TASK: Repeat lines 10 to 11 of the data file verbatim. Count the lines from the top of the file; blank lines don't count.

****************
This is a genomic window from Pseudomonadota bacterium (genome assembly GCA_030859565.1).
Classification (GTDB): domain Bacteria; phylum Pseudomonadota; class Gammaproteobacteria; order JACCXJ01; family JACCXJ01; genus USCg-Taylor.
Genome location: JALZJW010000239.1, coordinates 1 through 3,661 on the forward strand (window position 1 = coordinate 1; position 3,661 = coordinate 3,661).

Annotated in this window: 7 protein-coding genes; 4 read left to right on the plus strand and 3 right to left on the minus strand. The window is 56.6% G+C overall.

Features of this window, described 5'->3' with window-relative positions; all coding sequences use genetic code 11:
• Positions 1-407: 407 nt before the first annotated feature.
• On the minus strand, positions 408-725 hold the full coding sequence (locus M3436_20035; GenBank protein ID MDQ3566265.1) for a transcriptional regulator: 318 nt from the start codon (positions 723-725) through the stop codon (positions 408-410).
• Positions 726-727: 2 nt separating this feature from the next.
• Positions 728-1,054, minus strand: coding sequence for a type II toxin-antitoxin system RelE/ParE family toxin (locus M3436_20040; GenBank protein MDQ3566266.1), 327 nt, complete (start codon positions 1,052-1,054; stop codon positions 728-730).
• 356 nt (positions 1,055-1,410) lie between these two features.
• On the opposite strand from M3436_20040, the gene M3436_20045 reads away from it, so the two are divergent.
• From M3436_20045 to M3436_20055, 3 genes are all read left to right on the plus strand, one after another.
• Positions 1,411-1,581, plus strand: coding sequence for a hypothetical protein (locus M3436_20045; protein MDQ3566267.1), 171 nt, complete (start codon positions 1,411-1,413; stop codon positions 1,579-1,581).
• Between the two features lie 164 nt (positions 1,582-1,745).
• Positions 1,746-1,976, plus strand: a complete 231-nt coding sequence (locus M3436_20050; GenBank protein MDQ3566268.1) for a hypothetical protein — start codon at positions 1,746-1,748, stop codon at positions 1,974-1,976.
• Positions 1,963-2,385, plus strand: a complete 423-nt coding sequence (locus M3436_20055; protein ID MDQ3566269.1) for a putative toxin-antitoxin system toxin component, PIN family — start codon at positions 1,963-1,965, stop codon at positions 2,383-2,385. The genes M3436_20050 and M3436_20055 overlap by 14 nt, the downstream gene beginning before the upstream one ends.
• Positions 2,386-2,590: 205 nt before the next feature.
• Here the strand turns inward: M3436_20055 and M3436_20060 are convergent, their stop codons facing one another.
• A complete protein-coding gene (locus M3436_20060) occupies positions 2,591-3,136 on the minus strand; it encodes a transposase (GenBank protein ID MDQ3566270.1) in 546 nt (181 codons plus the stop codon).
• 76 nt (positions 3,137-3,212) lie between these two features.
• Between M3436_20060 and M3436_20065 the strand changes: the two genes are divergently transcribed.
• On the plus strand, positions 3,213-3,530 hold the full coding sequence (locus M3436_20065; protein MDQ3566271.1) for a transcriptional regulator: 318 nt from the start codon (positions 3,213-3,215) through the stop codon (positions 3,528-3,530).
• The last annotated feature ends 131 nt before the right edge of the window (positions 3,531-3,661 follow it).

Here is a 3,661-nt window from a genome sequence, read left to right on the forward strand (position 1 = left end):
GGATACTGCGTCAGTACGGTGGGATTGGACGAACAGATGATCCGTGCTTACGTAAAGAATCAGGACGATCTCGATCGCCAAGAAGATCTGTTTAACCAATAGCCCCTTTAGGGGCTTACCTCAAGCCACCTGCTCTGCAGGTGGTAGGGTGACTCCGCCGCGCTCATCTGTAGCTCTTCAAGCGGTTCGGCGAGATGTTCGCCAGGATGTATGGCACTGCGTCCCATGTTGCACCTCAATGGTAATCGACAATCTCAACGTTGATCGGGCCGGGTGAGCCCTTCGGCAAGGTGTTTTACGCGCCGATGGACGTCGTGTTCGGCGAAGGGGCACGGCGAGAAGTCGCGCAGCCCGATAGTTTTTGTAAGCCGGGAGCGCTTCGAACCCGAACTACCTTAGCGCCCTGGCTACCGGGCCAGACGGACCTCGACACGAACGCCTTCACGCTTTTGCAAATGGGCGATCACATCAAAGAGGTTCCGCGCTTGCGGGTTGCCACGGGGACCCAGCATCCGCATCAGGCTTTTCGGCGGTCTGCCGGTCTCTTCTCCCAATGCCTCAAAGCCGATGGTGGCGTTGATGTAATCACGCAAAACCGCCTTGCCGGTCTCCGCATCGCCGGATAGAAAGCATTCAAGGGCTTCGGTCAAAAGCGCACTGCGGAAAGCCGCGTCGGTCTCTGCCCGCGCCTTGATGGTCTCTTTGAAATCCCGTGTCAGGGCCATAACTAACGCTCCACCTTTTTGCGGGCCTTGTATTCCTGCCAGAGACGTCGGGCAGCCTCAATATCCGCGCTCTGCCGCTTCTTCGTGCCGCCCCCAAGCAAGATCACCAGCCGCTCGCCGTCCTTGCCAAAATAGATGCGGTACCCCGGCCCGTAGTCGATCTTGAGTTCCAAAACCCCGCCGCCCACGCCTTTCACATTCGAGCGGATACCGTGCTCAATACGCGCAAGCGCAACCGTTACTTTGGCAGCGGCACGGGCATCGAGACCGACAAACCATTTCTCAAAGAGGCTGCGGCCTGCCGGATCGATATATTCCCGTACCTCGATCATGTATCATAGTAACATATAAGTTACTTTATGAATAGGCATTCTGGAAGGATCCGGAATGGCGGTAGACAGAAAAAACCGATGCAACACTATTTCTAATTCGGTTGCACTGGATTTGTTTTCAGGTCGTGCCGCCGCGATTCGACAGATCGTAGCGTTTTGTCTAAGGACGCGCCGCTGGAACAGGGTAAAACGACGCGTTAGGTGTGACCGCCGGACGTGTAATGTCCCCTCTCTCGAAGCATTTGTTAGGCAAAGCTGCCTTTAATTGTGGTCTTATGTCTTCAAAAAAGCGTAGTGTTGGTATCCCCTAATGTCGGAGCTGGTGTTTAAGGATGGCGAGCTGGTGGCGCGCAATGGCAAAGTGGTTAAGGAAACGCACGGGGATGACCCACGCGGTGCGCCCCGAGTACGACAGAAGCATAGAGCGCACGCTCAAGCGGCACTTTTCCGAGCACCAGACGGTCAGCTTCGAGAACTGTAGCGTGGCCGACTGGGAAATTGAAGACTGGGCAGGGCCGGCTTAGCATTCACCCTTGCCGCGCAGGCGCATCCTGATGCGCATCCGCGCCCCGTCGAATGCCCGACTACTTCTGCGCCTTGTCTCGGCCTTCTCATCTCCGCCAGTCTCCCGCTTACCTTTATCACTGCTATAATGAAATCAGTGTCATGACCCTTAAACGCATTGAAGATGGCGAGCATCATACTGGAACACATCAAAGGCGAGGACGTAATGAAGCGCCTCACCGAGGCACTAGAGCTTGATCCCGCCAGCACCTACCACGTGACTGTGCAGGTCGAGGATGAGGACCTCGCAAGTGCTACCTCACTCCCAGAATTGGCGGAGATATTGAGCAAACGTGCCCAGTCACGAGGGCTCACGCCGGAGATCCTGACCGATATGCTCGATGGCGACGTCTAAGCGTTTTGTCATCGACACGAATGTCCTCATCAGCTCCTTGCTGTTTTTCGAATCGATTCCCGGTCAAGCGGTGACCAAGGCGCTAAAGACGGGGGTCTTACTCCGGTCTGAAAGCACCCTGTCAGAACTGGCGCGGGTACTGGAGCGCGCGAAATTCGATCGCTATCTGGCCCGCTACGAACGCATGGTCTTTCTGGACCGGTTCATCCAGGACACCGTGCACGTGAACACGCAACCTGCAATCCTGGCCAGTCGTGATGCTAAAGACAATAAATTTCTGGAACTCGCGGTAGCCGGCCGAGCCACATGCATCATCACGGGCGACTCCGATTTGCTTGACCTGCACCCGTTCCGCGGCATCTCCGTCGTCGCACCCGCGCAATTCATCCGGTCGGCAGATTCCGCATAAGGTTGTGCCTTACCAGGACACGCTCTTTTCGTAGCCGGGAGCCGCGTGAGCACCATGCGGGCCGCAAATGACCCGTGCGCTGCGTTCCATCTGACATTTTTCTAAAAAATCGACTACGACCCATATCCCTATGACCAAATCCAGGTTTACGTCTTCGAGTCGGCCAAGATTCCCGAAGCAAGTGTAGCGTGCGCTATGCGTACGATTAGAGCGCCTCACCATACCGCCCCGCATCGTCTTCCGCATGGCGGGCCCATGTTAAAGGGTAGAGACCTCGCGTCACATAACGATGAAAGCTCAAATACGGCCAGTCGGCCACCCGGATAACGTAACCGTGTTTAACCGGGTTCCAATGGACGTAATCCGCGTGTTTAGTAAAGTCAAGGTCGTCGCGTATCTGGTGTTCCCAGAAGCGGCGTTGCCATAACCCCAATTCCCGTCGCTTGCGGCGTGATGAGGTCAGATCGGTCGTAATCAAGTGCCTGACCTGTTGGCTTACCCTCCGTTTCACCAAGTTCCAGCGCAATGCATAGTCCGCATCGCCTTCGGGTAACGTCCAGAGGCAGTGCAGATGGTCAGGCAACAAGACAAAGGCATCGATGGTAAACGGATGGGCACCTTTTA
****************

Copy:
• 356 nt (positions 1,055-1,410) lie between these two features.
• On the opposite strand from M3436_20040, the gene M3436_20045 reads away from it, so the two are divergent.